This comprehensive report is based on the lived experience, leadership, and expertise of Indigenous survivors. The report places Indigenous women survivors at the center, rather than as a secondary reference. It proposes 35 key recommendations and goes into more details in its 200 recommendations.

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Visualizing Data for Legal Advocacy

by Peter Kim, Communications & Digital Engagement Manager, Pivot Legal Society

Pivot Legal Society’s mission is to target and remove systemic barriers to justice for communities affected by poverty and social exclusion. We do this through strategic litigation, advocacy, and public education and outreach to empower those affected by homelessness, police violence, people engaged in sex work, and individuals who use substances.

Winning the court of public opinion

As a legal advocacy organization, our most pressing battles to advance the rights of disenfranchised communities are fought in the courtrooms of law; but in today’s digital age, where the flow of information is never-ending, we strive for change in the court of public opinion as well. We do this through our use of data as a powerful visual tool to convey meaning in an accessible manner.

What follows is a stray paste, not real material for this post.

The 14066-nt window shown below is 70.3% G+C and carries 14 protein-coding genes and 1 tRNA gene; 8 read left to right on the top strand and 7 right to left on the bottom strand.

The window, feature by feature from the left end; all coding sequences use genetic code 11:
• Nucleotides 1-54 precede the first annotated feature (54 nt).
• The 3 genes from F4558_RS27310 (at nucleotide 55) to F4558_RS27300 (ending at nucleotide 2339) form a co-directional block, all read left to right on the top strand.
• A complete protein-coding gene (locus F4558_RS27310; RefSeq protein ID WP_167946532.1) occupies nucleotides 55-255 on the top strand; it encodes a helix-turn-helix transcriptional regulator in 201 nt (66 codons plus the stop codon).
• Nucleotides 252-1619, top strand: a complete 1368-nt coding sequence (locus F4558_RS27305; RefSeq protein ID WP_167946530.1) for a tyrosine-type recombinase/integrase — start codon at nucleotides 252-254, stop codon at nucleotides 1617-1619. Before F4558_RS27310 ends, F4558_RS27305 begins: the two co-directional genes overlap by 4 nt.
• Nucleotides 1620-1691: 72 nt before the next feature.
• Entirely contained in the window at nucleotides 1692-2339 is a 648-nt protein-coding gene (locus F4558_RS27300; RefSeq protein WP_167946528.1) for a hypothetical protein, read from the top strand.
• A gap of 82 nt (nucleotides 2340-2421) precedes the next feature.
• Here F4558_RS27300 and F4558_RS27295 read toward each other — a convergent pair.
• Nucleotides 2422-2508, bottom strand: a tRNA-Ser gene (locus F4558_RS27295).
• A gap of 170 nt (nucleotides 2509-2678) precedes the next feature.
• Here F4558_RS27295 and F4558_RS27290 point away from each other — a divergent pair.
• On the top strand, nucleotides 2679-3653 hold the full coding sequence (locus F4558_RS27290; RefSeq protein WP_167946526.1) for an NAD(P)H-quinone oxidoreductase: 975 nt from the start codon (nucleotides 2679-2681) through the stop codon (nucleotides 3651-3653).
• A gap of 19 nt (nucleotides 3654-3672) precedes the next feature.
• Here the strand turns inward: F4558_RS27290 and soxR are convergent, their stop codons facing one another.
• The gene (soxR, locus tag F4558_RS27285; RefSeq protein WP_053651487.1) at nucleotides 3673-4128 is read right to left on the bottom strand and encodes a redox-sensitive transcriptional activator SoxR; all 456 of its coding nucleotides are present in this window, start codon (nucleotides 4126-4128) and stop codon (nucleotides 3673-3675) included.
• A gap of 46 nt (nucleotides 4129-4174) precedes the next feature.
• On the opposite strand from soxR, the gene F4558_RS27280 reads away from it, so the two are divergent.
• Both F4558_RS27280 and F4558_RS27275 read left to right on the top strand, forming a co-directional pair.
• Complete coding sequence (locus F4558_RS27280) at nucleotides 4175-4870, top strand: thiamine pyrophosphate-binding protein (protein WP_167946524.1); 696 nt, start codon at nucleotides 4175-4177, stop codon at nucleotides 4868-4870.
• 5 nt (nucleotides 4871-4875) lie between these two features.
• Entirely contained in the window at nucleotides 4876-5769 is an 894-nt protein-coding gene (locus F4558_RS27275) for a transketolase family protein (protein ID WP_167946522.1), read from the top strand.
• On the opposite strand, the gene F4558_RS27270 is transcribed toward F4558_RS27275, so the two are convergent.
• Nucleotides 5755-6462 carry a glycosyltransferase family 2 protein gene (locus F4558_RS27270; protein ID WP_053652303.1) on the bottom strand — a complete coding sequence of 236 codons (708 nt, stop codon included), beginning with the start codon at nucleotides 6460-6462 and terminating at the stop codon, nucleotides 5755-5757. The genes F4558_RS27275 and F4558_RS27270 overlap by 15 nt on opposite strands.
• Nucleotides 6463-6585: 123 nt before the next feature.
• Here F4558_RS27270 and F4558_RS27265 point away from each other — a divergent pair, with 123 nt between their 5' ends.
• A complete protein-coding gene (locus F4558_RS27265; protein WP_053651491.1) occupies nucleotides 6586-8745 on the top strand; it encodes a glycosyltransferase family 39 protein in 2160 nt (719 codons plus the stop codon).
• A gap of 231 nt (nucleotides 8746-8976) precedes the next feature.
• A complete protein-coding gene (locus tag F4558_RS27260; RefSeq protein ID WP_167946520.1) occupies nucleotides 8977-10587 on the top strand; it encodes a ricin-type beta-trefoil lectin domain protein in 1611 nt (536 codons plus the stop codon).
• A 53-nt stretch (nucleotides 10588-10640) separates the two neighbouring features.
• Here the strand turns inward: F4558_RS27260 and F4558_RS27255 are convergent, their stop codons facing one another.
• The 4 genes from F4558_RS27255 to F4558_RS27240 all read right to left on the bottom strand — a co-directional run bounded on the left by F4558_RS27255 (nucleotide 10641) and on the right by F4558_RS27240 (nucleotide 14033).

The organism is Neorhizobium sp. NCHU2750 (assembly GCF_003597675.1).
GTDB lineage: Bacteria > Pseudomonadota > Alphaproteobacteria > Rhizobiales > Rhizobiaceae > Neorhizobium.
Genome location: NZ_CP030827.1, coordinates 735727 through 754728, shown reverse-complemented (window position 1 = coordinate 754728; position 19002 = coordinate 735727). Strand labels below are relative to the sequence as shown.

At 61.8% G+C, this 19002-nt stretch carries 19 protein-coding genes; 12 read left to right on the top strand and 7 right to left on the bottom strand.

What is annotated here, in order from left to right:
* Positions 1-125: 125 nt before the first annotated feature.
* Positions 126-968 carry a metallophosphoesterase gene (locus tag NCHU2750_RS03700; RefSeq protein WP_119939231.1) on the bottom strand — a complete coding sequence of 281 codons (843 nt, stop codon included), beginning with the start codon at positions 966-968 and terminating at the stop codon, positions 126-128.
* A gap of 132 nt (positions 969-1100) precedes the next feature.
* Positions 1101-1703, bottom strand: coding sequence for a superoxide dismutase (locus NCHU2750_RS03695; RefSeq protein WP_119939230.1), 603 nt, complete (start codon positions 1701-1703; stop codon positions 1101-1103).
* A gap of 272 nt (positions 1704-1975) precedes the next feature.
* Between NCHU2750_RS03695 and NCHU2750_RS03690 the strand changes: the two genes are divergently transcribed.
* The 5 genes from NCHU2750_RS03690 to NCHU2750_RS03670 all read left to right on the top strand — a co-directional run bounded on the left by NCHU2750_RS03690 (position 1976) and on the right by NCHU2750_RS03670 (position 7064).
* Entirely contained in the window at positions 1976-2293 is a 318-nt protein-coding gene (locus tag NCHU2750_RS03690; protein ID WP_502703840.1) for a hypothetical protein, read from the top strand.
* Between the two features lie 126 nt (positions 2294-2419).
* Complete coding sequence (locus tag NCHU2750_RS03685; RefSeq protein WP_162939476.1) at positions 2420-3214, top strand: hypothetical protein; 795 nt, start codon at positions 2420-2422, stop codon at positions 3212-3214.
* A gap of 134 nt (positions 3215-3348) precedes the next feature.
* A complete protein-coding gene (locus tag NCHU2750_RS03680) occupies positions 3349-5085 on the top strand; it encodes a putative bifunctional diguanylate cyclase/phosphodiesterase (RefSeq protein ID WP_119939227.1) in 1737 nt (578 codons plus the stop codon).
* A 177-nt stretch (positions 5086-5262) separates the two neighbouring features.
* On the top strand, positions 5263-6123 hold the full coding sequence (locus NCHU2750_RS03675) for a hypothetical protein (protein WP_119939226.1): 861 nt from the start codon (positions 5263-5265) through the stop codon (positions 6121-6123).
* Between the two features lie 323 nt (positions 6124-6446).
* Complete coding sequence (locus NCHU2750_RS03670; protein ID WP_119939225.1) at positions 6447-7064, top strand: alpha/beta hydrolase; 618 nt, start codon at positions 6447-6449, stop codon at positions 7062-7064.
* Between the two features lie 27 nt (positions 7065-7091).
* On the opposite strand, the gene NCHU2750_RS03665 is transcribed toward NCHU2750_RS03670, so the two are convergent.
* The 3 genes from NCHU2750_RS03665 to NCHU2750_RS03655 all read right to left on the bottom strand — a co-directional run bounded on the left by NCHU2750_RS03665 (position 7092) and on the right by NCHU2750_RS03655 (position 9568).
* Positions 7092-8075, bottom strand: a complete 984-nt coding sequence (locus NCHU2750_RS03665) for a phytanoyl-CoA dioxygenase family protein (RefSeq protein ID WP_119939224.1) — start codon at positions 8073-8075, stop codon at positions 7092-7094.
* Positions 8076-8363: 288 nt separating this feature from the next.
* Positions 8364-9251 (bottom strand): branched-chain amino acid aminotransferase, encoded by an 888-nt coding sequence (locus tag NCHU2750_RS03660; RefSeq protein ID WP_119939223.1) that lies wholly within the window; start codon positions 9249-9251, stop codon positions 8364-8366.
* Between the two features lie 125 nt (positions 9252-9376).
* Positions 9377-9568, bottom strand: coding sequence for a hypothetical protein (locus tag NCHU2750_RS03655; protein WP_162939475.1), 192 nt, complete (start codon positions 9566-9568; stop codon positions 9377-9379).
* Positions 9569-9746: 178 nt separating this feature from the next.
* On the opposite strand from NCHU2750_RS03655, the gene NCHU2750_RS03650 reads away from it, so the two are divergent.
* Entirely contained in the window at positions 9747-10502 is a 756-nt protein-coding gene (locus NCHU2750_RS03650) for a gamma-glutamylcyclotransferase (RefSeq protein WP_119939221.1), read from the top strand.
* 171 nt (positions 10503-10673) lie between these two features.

Making sense of data using interactive infographics

Our four campaign areas—sex work, drug policy, homelessness, and police accountability—are richly supported by data sets and research that remains, in large part, inaccessible from mainstream consumption. Pivot translates this information into a meaningful form to enhance its communications campaigns: interactive infographics.

Click on the image to view the interactive infograph
Click on the image to view the interactive infograph

We use data to tell a story, be it the dire urgency of the current overdose epidemic or ways in which police enforcement interferes with public health efforts. Interactive infographics deliver meaning instantly. Where a paragraph of words struggles to convey its message in minutes, a graph or chart can effortlessly deliver meaning within seconds.